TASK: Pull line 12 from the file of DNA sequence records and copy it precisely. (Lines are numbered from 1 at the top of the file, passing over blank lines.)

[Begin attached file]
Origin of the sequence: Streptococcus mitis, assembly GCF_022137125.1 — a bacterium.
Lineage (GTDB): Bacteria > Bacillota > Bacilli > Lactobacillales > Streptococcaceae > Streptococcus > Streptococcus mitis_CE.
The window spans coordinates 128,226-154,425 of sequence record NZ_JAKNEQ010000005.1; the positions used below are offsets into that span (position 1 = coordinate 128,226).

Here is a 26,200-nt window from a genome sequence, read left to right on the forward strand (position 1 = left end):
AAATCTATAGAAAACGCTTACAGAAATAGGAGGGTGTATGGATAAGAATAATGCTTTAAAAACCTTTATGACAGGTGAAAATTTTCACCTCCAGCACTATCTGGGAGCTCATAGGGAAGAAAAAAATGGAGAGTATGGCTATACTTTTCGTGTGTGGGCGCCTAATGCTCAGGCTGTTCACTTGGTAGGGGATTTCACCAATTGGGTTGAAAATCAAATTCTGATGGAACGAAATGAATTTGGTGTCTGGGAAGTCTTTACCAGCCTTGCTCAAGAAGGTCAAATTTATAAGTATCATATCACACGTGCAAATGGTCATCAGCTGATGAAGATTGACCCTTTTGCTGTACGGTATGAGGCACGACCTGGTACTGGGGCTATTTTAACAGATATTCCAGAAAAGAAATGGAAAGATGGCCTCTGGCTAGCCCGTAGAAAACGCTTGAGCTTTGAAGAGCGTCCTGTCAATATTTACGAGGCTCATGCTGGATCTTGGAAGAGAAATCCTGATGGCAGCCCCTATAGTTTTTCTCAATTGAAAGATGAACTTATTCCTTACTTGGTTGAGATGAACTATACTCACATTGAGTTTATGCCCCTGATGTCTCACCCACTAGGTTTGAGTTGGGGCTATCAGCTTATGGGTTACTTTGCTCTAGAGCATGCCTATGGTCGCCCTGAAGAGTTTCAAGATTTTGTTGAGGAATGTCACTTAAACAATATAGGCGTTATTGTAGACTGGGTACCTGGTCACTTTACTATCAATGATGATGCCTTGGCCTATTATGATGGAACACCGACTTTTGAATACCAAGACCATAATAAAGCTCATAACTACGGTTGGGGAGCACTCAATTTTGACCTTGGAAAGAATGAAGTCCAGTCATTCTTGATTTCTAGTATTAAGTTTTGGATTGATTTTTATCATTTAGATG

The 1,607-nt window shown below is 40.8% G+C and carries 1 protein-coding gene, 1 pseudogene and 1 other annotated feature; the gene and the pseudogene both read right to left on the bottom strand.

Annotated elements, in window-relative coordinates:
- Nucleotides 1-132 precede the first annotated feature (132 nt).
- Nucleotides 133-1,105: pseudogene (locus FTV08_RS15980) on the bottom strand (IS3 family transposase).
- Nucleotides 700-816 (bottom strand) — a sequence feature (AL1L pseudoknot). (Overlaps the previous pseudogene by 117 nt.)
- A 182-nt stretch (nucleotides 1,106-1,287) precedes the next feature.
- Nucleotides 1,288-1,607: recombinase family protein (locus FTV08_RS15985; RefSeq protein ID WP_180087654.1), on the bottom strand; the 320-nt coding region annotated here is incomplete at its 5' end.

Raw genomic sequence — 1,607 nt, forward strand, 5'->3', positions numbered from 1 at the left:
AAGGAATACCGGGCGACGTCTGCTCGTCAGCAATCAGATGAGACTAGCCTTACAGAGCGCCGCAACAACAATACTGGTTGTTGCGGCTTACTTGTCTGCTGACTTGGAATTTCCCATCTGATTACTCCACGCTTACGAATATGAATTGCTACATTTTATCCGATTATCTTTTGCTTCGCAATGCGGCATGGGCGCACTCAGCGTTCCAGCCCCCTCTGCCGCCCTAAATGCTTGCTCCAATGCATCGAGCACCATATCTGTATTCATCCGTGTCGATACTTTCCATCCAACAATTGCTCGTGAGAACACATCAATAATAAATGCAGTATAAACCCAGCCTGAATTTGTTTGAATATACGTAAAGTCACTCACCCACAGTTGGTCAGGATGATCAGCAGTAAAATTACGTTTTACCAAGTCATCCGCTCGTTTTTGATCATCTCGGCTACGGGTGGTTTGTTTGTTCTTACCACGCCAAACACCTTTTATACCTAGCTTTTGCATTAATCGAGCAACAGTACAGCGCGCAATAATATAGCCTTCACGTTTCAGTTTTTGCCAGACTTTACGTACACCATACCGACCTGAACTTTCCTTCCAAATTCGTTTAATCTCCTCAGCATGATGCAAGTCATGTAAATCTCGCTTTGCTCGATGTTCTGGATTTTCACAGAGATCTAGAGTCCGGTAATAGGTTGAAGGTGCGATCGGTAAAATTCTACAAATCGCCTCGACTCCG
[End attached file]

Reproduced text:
- Nucleotides 1,288-1,607: recombinase family protein (locus FTV08_RS15985; RefSeq protein ID WP_180087654.1), on the bottom strand; the 320-nt coding region annotated here is incomplete at its 5' end.